CM 20 Igor Semshov Substituted off 69
LM 9 Ivan Saenko Substituted off 81
SS 10 Andrei Arshavin
CF 19 Roman Pavlyuchenko Substituted off 115
Substitutions:
MF 15 Diniyar Bilyaletdinov Substituted in 69
MF 7 Dmitri Torbinski Yellow card 111 Substituted in 81
FW 21 Dmitri Sychev Substituted in 115
Manager:
Netherlands Guus Hiddink

Man of the Match:
Andrei Arshavin (Russia)[8]

Assistant referees:
Roman Sly?ko (Slovakia)
Martin Balko (Slovakia)
Fourth official:
Massimo Busacca (Switzerland)

Spain vs Italy

Spain[11]
Italy[11]
GK 1 Iker Casillas (c)
RB 15 Sergio Ramos
CB 4 Carlos Marchena
CB 5 Carles Puyol
LB 11 Joan Capdevila
RM 6 Andrés Iniesta Yellow card 11 Substituted off 59
CM 19 Marcos Senna
CM 8 Xavi Substituted off 60
LM 21 David Silva
CF 7 David Villa Yellow card 72
CF 9 Fernando Torres Substituted off 85
Substitutions:
MF 12 Santi Cazorla Yellow card 113 Substituted in 59
MF 10 Cesc Fàbregas Substituted in 60
FW 17 Dani Güiza Substituted in 85
Manager:
Luis Aragonés
ESP-ITA 2008-06-22.svg

Man of the Match:
Iker Casillas (Spain)[10]

Assistant referees:
Carsten Kadach (Germany)
Volker Wezel (Germany)
Fourth official:
Frank De Bleeckere (Belgium)

Semi-finals

The first semi-final saw Group B runner-up and three-time champions Germany face Group A runner-up and first time semi-finalists Turkey. Turkey scored first as U?ur Boral converted a rebound from the crossbar. Schweinsteiger and Germany equalised four minutes later. In the 79th minute Klose headed Germany into the lead with his second goal of the tournament. Turkey managed to get back seven minutes later when Semih flicked the ball past Lehmann. The match was headed for extra time when defender Philipp Lahm in the 90th minute scored the final goal and sent Germany into their sixth European Championship final. The TV broadcast of the match experienced technical difficulties caused by severe thunderstorms in Vienna, Austria, from where the television broadcast was transmitted. Television pictures in several countries were interrupted on three occasions, including at the time of Klose and Semih's goals. The entire match was recorded and distributed to all countries.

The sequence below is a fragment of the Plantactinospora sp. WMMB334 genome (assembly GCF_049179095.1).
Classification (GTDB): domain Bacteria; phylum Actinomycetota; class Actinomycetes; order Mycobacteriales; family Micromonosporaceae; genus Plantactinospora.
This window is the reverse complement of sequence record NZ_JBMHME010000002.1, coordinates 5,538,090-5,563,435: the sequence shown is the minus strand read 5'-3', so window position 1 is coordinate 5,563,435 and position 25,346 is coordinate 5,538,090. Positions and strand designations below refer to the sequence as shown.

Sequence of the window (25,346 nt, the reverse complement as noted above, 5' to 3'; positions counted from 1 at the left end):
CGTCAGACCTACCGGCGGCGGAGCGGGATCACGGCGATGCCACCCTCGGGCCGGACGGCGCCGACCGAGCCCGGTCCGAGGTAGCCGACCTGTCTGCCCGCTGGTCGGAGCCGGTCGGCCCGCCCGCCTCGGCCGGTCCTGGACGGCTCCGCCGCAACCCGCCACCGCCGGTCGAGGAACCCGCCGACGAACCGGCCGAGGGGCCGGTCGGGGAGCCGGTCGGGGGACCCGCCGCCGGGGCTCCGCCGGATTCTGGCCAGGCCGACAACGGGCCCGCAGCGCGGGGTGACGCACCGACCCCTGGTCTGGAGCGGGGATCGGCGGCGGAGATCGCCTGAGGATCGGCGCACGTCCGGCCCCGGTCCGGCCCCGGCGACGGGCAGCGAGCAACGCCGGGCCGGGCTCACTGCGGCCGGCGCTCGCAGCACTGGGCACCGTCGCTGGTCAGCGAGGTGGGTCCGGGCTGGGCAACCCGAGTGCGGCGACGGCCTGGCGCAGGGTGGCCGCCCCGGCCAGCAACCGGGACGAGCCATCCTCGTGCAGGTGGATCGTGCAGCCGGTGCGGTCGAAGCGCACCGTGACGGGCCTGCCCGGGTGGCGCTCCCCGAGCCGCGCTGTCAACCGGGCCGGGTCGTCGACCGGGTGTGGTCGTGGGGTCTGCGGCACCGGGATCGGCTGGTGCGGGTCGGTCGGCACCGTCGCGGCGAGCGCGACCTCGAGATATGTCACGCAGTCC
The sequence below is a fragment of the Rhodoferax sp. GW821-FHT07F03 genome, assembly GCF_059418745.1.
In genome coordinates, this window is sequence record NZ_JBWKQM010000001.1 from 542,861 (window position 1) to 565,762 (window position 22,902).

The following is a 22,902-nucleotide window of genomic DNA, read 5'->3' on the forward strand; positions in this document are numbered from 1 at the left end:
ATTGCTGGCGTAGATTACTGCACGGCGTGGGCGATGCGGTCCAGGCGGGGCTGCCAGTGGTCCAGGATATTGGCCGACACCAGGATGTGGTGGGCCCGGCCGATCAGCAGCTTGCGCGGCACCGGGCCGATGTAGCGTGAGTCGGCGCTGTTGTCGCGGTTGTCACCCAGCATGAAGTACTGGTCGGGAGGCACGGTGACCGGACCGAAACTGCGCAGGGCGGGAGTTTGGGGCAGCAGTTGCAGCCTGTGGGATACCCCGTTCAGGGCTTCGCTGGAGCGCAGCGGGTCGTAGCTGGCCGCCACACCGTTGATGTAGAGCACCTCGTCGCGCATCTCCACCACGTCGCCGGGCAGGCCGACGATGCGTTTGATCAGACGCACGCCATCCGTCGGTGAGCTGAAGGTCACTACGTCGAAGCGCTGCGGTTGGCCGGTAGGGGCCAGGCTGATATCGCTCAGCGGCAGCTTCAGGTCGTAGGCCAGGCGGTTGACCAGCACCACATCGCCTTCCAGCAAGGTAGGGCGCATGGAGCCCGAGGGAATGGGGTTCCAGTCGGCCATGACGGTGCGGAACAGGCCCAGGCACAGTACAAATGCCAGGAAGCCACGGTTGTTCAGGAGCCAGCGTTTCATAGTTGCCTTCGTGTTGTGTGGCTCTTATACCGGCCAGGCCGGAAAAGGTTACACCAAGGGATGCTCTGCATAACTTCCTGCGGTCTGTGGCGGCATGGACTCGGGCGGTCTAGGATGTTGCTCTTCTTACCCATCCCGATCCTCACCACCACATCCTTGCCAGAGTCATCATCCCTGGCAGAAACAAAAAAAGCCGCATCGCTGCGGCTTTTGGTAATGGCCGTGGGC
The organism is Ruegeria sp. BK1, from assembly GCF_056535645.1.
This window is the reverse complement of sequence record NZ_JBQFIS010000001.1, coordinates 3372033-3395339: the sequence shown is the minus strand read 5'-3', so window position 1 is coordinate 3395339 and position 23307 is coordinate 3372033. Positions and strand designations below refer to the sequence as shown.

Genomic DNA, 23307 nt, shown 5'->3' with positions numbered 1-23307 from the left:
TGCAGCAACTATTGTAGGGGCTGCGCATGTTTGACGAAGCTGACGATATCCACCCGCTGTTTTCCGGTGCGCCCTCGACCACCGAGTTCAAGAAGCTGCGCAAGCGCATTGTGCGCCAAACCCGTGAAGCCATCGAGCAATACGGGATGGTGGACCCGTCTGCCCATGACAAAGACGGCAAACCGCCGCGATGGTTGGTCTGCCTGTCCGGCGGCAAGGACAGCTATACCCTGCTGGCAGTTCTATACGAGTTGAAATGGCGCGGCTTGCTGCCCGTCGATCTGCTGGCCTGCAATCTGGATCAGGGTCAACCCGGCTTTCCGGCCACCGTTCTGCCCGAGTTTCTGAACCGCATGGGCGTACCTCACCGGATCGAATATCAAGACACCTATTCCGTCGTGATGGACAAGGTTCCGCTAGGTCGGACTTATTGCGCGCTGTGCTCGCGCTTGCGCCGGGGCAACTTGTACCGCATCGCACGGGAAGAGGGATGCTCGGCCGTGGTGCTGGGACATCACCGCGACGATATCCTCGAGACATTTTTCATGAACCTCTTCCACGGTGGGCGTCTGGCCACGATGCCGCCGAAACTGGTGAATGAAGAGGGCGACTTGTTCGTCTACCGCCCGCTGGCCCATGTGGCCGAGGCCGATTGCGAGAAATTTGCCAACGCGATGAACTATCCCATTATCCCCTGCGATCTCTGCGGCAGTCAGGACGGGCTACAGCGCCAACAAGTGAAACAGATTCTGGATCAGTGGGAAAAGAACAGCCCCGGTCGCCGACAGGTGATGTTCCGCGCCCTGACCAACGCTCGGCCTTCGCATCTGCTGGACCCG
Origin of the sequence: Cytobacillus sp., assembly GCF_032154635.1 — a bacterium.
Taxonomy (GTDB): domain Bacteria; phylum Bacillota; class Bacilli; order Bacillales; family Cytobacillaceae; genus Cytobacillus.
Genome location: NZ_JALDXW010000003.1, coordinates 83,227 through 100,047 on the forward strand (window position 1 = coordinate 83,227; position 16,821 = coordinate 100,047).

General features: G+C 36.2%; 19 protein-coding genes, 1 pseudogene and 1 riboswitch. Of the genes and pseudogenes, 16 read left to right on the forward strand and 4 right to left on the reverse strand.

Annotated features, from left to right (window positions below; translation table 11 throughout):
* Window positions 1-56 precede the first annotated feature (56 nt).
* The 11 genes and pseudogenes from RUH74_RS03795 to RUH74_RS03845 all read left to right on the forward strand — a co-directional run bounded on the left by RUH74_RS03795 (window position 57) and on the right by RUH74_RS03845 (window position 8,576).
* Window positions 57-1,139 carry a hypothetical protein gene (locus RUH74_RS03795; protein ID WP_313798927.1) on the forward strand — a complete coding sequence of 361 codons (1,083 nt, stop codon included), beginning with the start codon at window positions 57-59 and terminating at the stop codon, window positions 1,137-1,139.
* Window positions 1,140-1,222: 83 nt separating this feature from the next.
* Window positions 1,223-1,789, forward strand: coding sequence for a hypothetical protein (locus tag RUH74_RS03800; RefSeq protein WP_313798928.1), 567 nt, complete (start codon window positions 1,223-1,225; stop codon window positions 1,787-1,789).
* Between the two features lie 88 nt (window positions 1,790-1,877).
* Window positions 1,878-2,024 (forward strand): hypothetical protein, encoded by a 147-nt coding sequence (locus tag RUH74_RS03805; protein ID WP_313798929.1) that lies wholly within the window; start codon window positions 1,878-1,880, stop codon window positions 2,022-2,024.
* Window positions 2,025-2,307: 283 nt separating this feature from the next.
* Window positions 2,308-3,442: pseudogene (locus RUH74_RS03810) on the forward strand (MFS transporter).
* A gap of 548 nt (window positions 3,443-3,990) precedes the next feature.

The second semi-final was a replay of the opening match of Group D, Spain in their first semi-final since 1984 faced Russia who had not been in a semi-final since 1988 as the Soviet Union. The first half was scoreless, but five minutes into the second half Xavi opened the scoring. Güiza replaced Torres in the 69th minute and four minutes later he had scored the second goal for Spain. David Silva rounded up the scoring with Spain's third of the night, sending Spain into their third European Championship final.

Germany vs Turkey

Germany 3-2 Turkey
Report
Germany[13]
Turkey[13]
GER-TUR 2008-06-25.svg